After IB condemnation, Agrochem body says some NGOs working against pesticide industry

Written by fe Bureau | Updated: Jun 26 2014, 19:53pm hrs
Days after an intelligence bureau report blamed some foreign-funded NGOs for stalling projects and causing India's annual economic growth to slow by 2-3%, the country's largest association of agro-chemical manufacturers has accused these NGOs of unfairly targetting the domestic generic pesticides industry.

In a representation to home minister Rajnath Singh, Crop Care Federation of India (CCFI) chairman Rajju Shroff has said: "These NGOs receive huge foreign funds to organise campaigns aimed at tarnishing the image of popular generic pesticides mainly used by Indian farmers."

Seeking investigations into what it calls "the anti-national activities of these foreign-funded NGOs and certain scientists in their pay-roll", the CCFI claimed the reason behind smear campaign by them is "to show the industry and Indian agriculture in poor light."

The CCFI has listed the names of certain NGOs and their suspicious activities in the representation. In one such examples, it alleged a well-known Delhi-based NGO, dealing in environmental and scientific issues, received over Rs 67.70 crore from two religious organisations from Denmark and Germany between 2006 amd 2012. "We wonder what do these religious organisations have to do with matters connected to science and environment in India," it said. Despite various hurdles, India's pesticide exports have grown at a fast pace from $780 million in 2007-08 to $1,900 million in 2013-14, the CCFI said.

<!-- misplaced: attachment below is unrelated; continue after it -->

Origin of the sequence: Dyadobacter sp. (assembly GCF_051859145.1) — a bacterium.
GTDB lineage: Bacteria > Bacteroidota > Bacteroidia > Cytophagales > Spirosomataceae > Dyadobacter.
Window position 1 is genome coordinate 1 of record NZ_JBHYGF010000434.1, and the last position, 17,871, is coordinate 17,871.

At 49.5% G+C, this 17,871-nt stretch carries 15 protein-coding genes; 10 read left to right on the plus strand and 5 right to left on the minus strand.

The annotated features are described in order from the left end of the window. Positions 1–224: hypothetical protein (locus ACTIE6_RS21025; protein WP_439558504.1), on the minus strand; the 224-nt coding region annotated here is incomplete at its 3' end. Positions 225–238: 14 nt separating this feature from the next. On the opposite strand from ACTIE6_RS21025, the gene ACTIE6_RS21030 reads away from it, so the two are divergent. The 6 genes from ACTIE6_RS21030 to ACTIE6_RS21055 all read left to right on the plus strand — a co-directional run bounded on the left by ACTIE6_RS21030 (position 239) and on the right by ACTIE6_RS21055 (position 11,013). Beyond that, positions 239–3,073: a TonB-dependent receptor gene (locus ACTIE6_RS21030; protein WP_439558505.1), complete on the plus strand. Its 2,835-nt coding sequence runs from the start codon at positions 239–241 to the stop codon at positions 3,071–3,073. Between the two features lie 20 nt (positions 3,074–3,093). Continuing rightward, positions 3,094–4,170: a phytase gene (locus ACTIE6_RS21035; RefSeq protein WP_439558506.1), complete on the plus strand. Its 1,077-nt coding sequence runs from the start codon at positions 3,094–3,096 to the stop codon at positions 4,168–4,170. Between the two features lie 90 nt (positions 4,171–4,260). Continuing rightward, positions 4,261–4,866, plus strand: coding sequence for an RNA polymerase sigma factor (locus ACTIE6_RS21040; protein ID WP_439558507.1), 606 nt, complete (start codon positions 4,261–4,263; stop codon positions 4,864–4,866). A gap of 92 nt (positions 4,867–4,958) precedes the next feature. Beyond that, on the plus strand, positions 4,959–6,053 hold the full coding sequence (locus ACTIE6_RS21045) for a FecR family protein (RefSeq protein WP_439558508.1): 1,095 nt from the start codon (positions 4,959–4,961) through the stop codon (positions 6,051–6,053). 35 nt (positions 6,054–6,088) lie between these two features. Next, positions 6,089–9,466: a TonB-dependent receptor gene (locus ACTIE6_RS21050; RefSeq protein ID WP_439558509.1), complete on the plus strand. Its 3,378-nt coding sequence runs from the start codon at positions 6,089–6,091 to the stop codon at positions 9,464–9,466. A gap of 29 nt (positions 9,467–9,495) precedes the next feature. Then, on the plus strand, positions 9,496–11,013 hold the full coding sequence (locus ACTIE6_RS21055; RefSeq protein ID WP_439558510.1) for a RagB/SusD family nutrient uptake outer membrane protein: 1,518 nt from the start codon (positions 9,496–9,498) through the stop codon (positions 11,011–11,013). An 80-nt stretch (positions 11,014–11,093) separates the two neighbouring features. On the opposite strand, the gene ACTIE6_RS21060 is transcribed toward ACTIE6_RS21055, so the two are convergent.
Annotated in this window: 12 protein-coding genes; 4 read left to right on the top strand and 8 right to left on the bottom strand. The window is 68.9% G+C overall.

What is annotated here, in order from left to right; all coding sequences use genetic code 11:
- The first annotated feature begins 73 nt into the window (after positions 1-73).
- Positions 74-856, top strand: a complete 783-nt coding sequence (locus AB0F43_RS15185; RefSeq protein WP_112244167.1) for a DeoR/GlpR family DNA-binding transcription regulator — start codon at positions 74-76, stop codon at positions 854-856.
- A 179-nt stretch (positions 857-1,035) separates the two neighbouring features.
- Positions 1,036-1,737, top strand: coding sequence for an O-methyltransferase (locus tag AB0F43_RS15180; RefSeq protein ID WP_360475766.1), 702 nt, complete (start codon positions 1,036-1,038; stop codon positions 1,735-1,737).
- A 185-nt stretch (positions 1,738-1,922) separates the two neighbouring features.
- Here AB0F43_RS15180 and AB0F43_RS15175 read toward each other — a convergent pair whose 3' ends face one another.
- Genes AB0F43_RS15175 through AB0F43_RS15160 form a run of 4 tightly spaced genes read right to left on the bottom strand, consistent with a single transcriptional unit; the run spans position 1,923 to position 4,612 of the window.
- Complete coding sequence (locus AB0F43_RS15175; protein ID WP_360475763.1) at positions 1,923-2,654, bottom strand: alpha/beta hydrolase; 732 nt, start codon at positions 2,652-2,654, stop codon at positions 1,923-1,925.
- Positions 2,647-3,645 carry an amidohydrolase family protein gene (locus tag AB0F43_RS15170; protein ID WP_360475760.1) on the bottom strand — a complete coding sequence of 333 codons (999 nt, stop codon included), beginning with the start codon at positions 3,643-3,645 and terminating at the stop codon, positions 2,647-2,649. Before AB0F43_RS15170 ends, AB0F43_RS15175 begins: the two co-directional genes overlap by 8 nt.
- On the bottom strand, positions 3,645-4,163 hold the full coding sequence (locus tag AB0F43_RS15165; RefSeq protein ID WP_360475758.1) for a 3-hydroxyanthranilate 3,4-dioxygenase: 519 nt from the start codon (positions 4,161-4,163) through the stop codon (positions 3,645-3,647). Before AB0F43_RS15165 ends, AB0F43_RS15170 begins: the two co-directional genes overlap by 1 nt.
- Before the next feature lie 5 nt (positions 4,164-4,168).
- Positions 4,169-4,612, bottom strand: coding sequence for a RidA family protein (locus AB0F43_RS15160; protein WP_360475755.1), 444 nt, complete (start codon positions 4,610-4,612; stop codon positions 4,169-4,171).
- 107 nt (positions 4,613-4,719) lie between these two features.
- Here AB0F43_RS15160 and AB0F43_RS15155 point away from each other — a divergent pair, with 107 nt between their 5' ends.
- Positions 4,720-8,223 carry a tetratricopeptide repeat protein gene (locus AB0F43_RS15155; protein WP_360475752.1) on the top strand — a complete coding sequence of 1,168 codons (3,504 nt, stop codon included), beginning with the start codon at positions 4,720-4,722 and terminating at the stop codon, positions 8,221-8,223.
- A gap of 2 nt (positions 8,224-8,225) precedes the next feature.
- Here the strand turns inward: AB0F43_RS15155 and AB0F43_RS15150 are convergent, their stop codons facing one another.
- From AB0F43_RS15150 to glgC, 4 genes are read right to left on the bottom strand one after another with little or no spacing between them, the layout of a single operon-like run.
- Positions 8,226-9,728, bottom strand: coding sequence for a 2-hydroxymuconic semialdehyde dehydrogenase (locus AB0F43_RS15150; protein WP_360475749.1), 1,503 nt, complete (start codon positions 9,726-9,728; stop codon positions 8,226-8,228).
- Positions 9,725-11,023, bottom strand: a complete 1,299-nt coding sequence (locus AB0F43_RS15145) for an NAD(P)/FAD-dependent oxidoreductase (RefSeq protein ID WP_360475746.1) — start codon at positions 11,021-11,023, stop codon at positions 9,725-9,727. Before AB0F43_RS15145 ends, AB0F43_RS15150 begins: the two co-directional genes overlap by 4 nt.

CCFI wish list

The association has also demanded that the government set up inspection centres at every port to check pesticide residues on imported agricultural commodities. Currently, the country mainly has facilities for disease detection in agro-items at ports, which can't check the residual level of pesticides in such imported consignments.

"If the chemical residue is used as a tool of protectionism by some countries against Indian farm products, our government should also look into checking such residues in the imported consignments from other countries so that a level-playing field is created."